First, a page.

By Mary G. Adamowski, Head of Youth Services, Orland Park Public Library
Over the past several years, there has been a substantial awareness and focus on STEM education in schools. As defined by Francis Eberle, Ph.D., the executive director for the National Science Teachers Association, STEM (Science, Technology, Engineering and Mathematics) education is the “preparation of students in competencies and skills in the four disciplines. A successful STEM education provides students with science, math, engineering and technology in sequences that build upon each other and can be used in every day situations.”
The pressure for educators to improve STEM education is steadily increasing. Some teachers feel inadequate in providing valuable scientific lessons because of their lack of science background, and also due to the many financial challenges felt by school districts across the country. Teachers have stated that limited funds for supplies and equipment is a huge challenge to teaching science to the standards that are being demanded.
President Obama has also stated that educators need to increase student achievement in mathematics and science and expand STEM education to all including underrepresented groups. In a speech at the National Academies of Science in April 2011, Obama said, “Reaffirming and strengthening America’s role as the world’s engine of scientific discovery and technological innovation is essential to meeting the challenges of this century. That is why I am committed to making the improvement of STEM education over the next decade a national priority.”
In the September/October 2011 issue of American Libraries, (americanlibrariesmagazine.org/columns/youth-matters/lowdown-stem), Linda Braun, educational technology consultant for LEO: Librarians and Educators Online, wrote of the struggle librarians have on a daily basis of figuring out what their role should be in the STEM educational universe. Her article outlines solid ideas and pointers that teen librarians, both public and school, can use to increase STEM programming, as well as connecting with the community to let them know that librarians are focused on current educational issues.
Youth Services Librarians have been supporting science education through our extensive collection of science books and AV materials, events such as LEGO Club, programmers and computers to access valuable science-related websites. Today, many libraries are providing STEM-based programs that enhance and complement the education curriculum. I recently spoke with Phyllis Davis, Head of Youth Services at Matteson Public Library (email@example.com) about STEM programs at her library. Phyllis was impressed to begin her emphasis on science programs with President Obama’s call for participation by many elements of society, including educators and librarians, to join the cause of elevating STEM education as a national priority. As we all desire, Phyllis wants to increase the awareness of educators, parents and patrons that public libraries “are a vital educational service within the community.” She, along with fellow colleague Joseph Friedman (firstname.lastname@example.org), recently demonstrated STEM programming ideas to the librarians of C.L.A.S.S. (Childrens’ Librarians of the South Suburbs.) Their hands-on presentation also included invaluable STEM-related book, website and partnership suggestions to assist librarians when preparing scientific programs and events.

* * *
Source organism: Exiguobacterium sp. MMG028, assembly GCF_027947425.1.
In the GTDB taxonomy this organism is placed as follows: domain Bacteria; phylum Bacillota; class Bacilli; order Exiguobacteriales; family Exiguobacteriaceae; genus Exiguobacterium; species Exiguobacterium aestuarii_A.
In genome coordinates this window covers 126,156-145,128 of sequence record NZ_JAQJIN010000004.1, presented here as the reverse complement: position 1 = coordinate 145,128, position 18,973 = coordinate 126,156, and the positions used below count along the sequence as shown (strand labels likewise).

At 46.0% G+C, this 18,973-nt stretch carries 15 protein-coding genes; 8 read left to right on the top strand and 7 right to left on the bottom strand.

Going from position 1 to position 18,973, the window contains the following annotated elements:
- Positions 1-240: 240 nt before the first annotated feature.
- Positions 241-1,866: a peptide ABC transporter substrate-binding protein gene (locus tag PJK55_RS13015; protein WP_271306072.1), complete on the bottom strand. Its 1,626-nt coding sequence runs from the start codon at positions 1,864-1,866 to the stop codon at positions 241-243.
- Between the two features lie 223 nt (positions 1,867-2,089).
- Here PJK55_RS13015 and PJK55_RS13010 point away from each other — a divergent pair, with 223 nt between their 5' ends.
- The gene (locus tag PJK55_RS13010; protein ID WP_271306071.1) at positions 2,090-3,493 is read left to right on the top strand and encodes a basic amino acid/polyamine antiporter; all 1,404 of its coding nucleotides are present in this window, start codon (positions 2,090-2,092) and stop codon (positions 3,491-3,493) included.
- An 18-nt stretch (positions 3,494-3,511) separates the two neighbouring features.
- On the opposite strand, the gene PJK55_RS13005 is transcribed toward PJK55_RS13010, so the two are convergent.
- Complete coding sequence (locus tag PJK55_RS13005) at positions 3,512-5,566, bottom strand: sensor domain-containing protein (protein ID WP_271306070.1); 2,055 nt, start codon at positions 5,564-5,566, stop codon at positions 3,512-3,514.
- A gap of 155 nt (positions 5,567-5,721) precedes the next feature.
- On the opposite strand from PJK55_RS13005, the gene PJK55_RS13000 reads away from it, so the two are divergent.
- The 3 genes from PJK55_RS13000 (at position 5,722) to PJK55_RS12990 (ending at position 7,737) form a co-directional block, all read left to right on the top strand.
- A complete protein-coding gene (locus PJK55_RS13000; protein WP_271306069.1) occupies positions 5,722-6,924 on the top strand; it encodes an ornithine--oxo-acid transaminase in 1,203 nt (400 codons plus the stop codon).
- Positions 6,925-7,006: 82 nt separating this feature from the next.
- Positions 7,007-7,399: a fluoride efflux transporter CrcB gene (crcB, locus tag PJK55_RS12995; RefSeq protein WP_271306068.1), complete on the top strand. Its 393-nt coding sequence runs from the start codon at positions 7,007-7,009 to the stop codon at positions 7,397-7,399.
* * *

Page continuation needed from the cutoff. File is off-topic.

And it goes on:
At Orland Park Public Library, Assistant Head of Youth Services Diane Norris-Kuczynski (email@example.com), has created the EnvironMental Club2 (E=MC2) which meets on a weekly basis. Diane’s emphasis for her group and its programming is environmentally focused. Diane believes “the children are the future of this world and I want to plant a seed in their head that we all need to love and respect our Earth and nature.” Diane and her 3rd –5th grade students are anxiously looking forward to their summer activity in which they will be planting, caring for and harvesting container gardens in the library’s plaza. Each of the seven containers will hold a variety of herbs, root plants, vine plants, flowering plants and more! Diane is eager to have the children learn through this hands-on experience where their food comes from, the difference between organic and genetically modified foods and the unbridled power and beauty of nature.
As strong partners within our community, libraries strive to stay current with issues within the educational world. The time to educate our children so they may be well prepared for their future career opportunities is now. Libraries are extremely viable sources to help with the future of STEM education through our collections, events and services. Look to each other for assistance as you begin to offer STEM programming @ your library!